Farewell Martha Mwangangi: Kitui town mourns mayor with big heart and ‘happy feet’

The former Mayor with Charity Ngilu moments before her death

Former Kitui Mayor, Martha Mwangangi, literally walked to her death on the morning of December 15. She had joined Narc party leader Charity Ngilu to calm demonstrating traders whose kiosks had been demolished by the county government.

The two ‘iron’ ladies, with a friendship spanning over three decades, had been called upon by the traders to defend their source of livelihood. Brave as ever, a defiant Mwangangi said that the traders could only be denied their right to livelihood ‘over her dead body.’

Ngilu and Mwangangi were addressing the agitated crowd when a county government firefighting truck rammed into the crowd. An instinctive aide swiftly grabbed Ngilu as the crowd scampered for safety. Mwangangi was not lucky. The truck hit and flung her ahead before crushing her on the head and mid-section. She died instantly as pandemonium ensued at the scene.

A dazed Ngilu picked herself from the fence where her aide had shoved her, walked over to the crowd, saw the gory figure that was the body of her trusted political lieutenant, and sobbed bitterly.

Brave, warmhearted, generous, good listener and motherly. These are some of the words used by friends and colleagues of the former Kitui Mayor Martha Mwangangi to describe her. The untimely and brutal death has left Kitui residents shocked and devastated.

Mwangangi was easy to spot in a crowd, perhaps due to her striking ‘yellow yellow’ complexion and unmistakable beauty. Though of modest education, her former colleagues at Kitui Municipal Council say she possessed inborn intelligence and whenever she walked into the chamber, her presence was immediately felt.

“We likened Mwangangi to Karisa Maitha because she had a towering presence,” recalls Ngovi Mutunga, former Mulango ward councillor and a close confidant of Mwangangi who served as chairman of the Finance Committee.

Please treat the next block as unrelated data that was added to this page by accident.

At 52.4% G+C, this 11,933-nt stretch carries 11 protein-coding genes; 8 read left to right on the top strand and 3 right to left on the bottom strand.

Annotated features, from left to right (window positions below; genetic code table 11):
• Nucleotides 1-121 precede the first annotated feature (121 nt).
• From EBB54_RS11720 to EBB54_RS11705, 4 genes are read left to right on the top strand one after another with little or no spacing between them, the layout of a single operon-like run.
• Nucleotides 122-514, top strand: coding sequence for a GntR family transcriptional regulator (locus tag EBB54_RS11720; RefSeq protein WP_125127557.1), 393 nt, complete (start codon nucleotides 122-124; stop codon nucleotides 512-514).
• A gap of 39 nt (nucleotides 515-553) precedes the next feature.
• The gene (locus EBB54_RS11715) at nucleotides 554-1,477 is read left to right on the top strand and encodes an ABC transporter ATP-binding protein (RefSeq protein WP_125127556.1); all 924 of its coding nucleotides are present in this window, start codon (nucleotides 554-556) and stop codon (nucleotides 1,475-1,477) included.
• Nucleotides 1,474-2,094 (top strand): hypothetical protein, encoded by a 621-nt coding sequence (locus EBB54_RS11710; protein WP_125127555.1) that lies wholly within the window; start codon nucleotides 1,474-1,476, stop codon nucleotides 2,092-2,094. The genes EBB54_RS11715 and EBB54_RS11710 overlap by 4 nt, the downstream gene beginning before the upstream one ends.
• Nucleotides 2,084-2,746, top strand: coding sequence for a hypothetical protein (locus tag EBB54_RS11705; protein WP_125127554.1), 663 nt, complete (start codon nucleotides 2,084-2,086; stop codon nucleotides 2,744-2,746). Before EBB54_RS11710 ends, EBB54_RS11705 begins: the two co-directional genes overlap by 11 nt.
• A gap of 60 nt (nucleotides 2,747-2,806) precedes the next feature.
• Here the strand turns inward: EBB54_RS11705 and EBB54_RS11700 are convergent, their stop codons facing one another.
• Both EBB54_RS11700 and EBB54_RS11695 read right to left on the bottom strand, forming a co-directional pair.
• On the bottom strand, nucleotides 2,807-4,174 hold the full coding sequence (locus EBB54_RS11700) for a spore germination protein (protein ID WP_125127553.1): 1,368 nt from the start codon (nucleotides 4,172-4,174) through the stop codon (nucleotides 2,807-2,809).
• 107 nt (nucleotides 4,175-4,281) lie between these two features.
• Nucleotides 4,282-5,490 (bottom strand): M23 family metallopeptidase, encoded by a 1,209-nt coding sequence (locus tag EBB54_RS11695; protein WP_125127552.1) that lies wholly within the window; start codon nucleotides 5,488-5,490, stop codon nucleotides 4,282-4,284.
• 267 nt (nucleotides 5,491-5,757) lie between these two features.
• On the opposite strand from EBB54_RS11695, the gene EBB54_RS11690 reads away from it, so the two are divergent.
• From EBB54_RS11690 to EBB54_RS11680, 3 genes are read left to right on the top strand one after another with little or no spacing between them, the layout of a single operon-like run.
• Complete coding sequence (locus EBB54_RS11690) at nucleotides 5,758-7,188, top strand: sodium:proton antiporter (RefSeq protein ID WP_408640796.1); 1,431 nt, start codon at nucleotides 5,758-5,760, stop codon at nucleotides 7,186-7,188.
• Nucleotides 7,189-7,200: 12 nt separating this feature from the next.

Whenever Mwangangi walked in the streets of Kitui town, people would wave at her and she would wave back with a permanent smile. Mutunga remembers Mwangangi as a resourceful mobiliser and a genuine leader.

Mwangangi began her political career in 1997 when Ngilu, then the party leader of the Social Democratic Party (SDP) was captivating the country with the Masaa ni ya Ngilu slogan for her presidential campaign.

As one who believes in women empowerment, Ngilu plucked Mwangangi from her cereals shop in Kitui town and urged her to contest for the Kitui Township ward seat. She contested on the SDP ticket and easily floored her opponents.

In the 2002 General Election, and as their friendship blossomed, Mwangangi was re-elected to Kitui Municipal Council, but this time on a Narc ticket, also headed by Ngilu.

Soon, after being elected councillor, Mwangangi expressed her ambition to become Kitui town’s mayor and within no time, Ngilu set her machinery in motion. She was easily elected mayor, a position she held for two consecutive terms.

It is reported that Ngilu and Mwangangi would make ‘weak and sissy’ male leaders and other pretenders literally pee on themselves as female power reigned supreme.

Between 2002 and 2007, Ngilu and Mwangangi called the shots in Kitui town and its environs as MP and mayor respectively. During this period, a few slaps were dished here and there, mostly by Ngilu to bring the town to order.

During the two terms Mwangangi served as Kitui mayor, Mutunga was the chairman of the Finance Committee in the council and says the late mayor was liked across the board.

“Martha was genuine and stood for her people, that is why she served as mayor uninterrupted for two terms,” says Mutunga.

This was at a time when councillors thrived on the law of the jungle. A little provocation would turn the chambers upside down with kicks and blows being exchanged.

Lazarus Kivuio, another former councillor and a close Ngilu ally, says that Mwangangi was a unifying force in the council chambers.

“She was very fair and objective. Everybody in the council adored her style of leadership,” Kivuio says. To date, Kivuio finds it hard to believe Mwangangi is gone.

“We walked to the scene of accident but we could not believe she was dead. We thought perhaps after some time she would wake up,” he said.

Unknown to many, the former mayor was a social animal who enjoyed a good laugh and dance. Mutunga says Mwangangi would dance away to shake off the stress of her political office.

“She loved bango music by Mzee Joseph Ngala. Whenever we toured the Coast, she would request me to go and find out where bango would be playing. Later after business, we would retreat there and she would have a good dance...ooh yes, she could dance!” adds Mutunga.

She was also a sharp dresser with a taste for quality clothes. That, coupled with her natural ‘Kamba beauty,’ Mutunga says, would make the average urban girls who walk around with layers of makeup, go green with envy.


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